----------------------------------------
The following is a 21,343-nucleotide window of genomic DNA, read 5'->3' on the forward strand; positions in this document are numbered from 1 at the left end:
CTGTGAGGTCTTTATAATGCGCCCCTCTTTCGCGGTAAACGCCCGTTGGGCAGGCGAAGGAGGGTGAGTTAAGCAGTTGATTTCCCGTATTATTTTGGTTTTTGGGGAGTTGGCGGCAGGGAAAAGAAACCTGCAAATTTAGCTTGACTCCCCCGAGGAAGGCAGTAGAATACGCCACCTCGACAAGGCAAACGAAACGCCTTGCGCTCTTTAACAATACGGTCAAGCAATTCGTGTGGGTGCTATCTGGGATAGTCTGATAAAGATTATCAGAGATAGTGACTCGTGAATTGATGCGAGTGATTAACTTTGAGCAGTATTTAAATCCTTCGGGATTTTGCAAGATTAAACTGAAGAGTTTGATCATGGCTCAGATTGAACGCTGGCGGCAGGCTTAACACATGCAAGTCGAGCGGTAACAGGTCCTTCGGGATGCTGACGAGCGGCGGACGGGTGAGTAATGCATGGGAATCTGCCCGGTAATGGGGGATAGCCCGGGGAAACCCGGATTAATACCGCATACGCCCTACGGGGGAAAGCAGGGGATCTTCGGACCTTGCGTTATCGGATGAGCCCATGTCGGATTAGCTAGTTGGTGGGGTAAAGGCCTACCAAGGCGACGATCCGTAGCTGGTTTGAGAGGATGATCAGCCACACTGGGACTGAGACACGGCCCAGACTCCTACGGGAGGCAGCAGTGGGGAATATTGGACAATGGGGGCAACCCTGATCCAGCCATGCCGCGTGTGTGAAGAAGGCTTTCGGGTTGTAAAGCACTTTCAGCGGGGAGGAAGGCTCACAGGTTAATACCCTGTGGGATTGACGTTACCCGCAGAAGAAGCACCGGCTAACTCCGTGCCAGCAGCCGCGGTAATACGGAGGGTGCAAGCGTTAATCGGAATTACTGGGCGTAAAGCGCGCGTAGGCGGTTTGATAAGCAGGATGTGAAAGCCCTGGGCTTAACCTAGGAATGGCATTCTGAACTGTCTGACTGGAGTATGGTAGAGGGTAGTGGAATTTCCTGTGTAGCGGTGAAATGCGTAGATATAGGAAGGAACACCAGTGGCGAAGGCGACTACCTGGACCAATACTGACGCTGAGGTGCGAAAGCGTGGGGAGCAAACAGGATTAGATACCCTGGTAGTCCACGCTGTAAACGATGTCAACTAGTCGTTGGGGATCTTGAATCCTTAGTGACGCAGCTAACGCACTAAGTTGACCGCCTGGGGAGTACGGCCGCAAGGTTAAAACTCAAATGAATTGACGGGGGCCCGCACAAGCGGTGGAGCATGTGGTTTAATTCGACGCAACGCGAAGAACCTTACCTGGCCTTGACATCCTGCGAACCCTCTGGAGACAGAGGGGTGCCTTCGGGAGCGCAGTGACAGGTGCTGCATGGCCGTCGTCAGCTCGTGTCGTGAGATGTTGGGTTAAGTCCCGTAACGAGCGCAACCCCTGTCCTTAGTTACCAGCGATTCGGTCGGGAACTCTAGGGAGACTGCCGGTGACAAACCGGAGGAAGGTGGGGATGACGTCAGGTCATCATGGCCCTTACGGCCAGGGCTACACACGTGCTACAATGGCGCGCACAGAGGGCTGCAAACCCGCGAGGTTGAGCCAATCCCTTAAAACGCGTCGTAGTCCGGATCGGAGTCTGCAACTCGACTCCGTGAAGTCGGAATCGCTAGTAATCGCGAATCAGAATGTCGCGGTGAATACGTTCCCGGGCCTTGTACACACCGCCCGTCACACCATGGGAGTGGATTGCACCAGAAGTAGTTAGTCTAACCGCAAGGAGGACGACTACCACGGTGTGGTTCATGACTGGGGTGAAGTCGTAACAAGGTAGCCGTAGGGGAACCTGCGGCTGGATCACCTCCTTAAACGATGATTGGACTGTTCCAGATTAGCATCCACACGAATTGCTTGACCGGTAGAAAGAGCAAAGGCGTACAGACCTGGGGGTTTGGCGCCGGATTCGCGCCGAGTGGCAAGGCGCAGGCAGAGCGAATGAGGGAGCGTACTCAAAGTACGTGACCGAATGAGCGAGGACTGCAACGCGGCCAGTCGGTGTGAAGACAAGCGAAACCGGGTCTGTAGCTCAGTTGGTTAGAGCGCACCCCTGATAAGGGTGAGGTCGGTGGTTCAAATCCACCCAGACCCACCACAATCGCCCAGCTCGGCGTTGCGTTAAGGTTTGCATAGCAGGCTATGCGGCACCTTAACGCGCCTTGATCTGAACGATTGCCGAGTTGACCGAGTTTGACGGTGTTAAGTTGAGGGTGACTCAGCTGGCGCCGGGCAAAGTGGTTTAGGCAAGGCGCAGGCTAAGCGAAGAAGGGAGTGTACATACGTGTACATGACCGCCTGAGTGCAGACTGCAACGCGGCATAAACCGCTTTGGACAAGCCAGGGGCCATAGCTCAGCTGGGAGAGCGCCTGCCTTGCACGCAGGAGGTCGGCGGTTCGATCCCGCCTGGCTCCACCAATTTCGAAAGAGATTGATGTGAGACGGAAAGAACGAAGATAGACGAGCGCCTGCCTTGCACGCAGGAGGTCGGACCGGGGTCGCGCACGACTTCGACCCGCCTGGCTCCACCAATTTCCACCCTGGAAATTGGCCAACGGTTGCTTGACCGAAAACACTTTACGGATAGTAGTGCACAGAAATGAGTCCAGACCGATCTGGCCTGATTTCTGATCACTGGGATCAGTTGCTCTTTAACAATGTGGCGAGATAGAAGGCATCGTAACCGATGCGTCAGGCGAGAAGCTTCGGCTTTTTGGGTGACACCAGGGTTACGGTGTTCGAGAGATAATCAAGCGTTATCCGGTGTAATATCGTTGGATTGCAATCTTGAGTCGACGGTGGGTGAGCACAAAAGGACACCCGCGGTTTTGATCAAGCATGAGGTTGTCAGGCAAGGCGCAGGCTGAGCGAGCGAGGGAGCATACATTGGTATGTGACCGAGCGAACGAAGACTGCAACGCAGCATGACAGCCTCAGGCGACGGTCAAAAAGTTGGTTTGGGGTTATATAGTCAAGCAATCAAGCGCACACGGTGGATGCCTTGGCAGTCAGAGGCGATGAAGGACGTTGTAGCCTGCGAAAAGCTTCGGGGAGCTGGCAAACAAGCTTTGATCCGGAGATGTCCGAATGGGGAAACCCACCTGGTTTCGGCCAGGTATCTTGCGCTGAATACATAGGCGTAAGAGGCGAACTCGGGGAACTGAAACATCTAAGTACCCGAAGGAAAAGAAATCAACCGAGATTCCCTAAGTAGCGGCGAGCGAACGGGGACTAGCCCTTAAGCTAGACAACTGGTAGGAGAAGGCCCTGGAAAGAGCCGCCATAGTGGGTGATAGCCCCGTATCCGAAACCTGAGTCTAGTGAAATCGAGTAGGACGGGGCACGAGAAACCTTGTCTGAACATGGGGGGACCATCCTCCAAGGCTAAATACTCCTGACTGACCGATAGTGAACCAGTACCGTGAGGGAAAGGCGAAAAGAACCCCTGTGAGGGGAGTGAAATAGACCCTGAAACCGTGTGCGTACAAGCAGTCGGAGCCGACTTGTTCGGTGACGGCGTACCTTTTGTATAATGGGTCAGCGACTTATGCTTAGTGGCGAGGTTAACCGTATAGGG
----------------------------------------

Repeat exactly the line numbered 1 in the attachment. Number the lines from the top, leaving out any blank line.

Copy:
The following is a 21,343-nucleotide window of genomic DNA, read 5'->3' on the forward strand; positions in this document are numbered from 1 at the left end: